Kevin Ellett
Geological Research at the IGS

Assessment of Hydrologic Consequences of CO2 Sequestration within the Illinois Basin

Status Start Date End Date Locations
completed Oct 1, 2009 Sep 30, 2011 All Counties
Director: Kevin Ellett
Other Researchers: Agnieszka Drobniak, John Rupp Mark Person, New Mexico Tech Michael Celia, Princeton University Brenda Bowen, Purdue University
Funding: U.S. Department of Energy - National Energy Technology Laboratory
Issue: A growing concern over the potential impact of climate change is driving policy makers in the U.S. and other Nations to consider approaches for significant reductions in atmospheric greenhouse gas emissions. Geologic Carbon Sequestration (GCS) has been identified as a promising technology for the near-term, large-scale mitigation of carbon dioxide emissions. Early studies have identified the Illinois Basin region as a candidate for GCS implementation owing to its potentially large subsurface reservoir storage capacity and the abundance of major point sources of CO2 emissions. New research is being conducted to assess the consequences to subsurface resources in the region of deploying numerous large-scale CO2 injection and storage projects.
Objective: This project is one component of a larger risk assessment for implementing industrial-scale CO2 subsurface storage throughout the Illinois Basin. The objective is to develop new data sets that are most critical for informing the basin-scale simulation and modeling effort. The IGS will provide region-specific data that a coordinated team of researchers from around the country will integrate into a basin-scale simulation of the effects of large-scale implementation of geological sequestration within numerous rock units in the deep subsurface.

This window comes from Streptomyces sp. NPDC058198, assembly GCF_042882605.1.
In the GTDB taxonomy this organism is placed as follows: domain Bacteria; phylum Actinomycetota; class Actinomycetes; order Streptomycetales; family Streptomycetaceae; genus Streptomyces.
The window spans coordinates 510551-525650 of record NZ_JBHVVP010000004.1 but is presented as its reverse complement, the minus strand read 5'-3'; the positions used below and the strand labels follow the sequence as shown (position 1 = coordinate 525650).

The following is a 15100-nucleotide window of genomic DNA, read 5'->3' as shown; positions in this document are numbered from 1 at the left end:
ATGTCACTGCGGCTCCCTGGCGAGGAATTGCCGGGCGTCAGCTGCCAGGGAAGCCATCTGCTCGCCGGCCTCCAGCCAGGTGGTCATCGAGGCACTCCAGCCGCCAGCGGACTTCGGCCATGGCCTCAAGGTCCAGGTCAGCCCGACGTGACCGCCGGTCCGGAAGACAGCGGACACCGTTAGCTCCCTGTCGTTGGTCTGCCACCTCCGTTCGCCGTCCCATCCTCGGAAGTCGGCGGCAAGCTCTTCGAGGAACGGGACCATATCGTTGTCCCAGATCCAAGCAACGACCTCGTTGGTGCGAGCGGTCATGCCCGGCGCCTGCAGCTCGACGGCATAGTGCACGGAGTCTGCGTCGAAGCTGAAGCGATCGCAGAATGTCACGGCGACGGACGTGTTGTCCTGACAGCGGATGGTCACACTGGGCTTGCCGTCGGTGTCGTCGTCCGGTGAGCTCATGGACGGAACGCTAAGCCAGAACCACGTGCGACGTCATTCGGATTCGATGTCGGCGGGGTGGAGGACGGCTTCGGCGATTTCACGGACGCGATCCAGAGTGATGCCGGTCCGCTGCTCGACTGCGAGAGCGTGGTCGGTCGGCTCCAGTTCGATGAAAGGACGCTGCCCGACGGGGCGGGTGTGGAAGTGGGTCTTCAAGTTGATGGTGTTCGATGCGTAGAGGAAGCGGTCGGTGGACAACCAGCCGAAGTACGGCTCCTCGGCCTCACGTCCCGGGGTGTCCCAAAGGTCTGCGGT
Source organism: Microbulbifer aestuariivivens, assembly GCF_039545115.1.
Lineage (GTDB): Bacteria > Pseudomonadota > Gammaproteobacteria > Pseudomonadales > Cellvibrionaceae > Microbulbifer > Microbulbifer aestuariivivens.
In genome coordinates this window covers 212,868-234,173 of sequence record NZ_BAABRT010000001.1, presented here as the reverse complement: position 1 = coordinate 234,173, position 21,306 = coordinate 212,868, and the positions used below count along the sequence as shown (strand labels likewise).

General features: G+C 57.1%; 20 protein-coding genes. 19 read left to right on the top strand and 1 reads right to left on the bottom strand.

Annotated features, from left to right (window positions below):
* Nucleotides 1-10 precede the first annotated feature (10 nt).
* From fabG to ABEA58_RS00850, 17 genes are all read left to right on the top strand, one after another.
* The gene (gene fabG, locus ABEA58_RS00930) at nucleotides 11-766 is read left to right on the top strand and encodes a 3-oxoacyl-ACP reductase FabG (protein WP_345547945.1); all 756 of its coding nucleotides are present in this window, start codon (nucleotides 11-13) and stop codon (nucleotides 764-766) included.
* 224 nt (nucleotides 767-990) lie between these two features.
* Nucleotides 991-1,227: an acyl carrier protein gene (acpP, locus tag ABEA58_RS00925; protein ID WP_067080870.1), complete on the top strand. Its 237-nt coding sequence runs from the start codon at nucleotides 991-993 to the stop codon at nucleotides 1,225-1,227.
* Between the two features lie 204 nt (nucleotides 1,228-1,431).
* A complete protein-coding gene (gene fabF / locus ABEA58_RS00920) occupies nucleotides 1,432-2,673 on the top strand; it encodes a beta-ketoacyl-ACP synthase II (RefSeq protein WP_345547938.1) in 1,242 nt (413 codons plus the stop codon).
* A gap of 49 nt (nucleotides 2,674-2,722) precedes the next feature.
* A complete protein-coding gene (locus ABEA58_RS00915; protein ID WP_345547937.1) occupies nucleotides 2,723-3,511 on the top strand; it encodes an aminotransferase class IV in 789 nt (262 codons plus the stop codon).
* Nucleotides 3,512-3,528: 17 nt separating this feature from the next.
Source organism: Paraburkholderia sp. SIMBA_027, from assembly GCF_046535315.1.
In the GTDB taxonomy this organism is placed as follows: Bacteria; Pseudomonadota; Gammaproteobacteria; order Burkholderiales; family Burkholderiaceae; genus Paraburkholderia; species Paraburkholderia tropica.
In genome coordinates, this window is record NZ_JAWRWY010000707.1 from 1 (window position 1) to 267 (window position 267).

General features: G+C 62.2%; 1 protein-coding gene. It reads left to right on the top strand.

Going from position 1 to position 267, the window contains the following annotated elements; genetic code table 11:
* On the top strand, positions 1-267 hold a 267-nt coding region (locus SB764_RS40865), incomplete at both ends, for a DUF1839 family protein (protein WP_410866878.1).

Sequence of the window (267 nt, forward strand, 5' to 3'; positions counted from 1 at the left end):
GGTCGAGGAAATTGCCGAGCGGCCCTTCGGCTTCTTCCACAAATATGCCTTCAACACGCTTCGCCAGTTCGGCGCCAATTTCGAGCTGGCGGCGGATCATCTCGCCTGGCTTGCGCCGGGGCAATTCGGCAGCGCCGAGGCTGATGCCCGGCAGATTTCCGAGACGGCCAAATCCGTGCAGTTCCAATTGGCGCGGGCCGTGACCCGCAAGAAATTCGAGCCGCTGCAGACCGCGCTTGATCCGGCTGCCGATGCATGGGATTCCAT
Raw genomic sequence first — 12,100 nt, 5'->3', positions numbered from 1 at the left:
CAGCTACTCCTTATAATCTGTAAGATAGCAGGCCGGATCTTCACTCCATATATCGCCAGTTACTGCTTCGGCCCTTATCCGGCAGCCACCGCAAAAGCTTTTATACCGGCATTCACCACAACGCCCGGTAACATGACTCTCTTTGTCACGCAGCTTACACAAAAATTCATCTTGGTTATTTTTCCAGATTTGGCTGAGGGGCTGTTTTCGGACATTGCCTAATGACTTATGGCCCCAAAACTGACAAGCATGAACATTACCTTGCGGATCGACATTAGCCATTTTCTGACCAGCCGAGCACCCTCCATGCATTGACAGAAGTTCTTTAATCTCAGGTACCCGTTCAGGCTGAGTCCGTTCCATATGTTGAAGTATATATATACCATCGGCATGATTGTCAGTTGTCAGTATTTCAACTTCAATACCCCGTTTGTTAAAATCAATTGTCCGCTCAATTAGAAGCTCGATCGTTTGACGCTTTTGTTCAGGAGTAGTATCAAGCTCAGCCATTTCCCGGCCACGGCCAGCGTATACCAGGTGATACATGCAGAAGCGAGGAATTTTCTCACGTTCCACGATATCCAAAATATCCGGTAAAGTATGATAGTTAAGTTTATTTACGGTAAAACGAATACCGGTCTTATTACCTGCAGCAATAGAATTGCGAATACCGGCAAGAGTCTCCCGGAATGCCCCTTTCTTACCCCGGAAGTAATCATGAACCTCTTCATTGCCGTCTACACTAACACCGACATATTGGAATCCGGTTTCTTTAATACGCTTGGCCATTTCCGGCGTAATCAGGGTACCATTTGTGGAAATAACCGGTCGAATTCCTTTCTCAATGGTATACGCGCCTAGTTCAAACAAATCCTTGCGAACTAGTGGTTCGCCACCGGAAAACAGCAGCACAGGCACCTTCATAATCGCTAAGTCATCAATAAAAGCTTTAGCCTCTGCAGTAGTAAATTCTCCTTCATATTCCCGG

Approach: This basin-wide study is a collaborative effort led by a project director at the New Mexico Institute of Mining and Technology and involves participants from Los Alamos National Laboratory, Princeton University, Purdue University and the Indiana Geological Survey. The study approach involves three major tasks designed to help evaluate the potential risks of CO2 leakage: (1) petrophysical characterization of the Eau Claire Formation, a principle sealing unit in the basin, as well as other lesser important units in the stratigraphic succession, (2) basin-wide compilation and analysis of borehole penetrations and, (3) basin-wide compilation and analysis of fault and fracture systems. Improved characterization of key attributes (e.g., permeability, porosity, capillary entry pressure) of the Eau Claire Formation is of critical importance as this formation forms the primary seal overlying the principle target reservoir for CO2 injection—the Cambrian Mount Simon Sandstone. Basin-wide compilation and analysis of known borehole penetrations and fault/fracture systems are critical for the comprehensive evaluation of potential CO2 leakage and migration pathways.
Products: A new data set of key petrophysical characteristics of the Eau Claire Formation along with other data representing other aquicludes and aquifers present in the deep subsurface of the basin will be developed by combining new laboratory analyses with a compilation of existing data and analyses from publically available sources—primarily from the State Geological Surveys of Indiana, Illinois and Kentucky. A comprehensive database of borehole penetrations throughout the Illinois Basin will be assembled and data on fault/fracture systems will be compiled and processed into geo-referenced products for use in Geographic Information Systems. These products will be incorporated into a basin-scale simulation model for producing outputs such as time-dependent projections of CO2 plume distribution and deviatoric fluid pressure propagation.
Benefits: The products from this project and the associated basin-scale simulation model will be useful for policy makers, energy utilities and the public at-large in evaluating the potential impact and risk associated with the large-scale implementation of GCS in the Illinois Basin.

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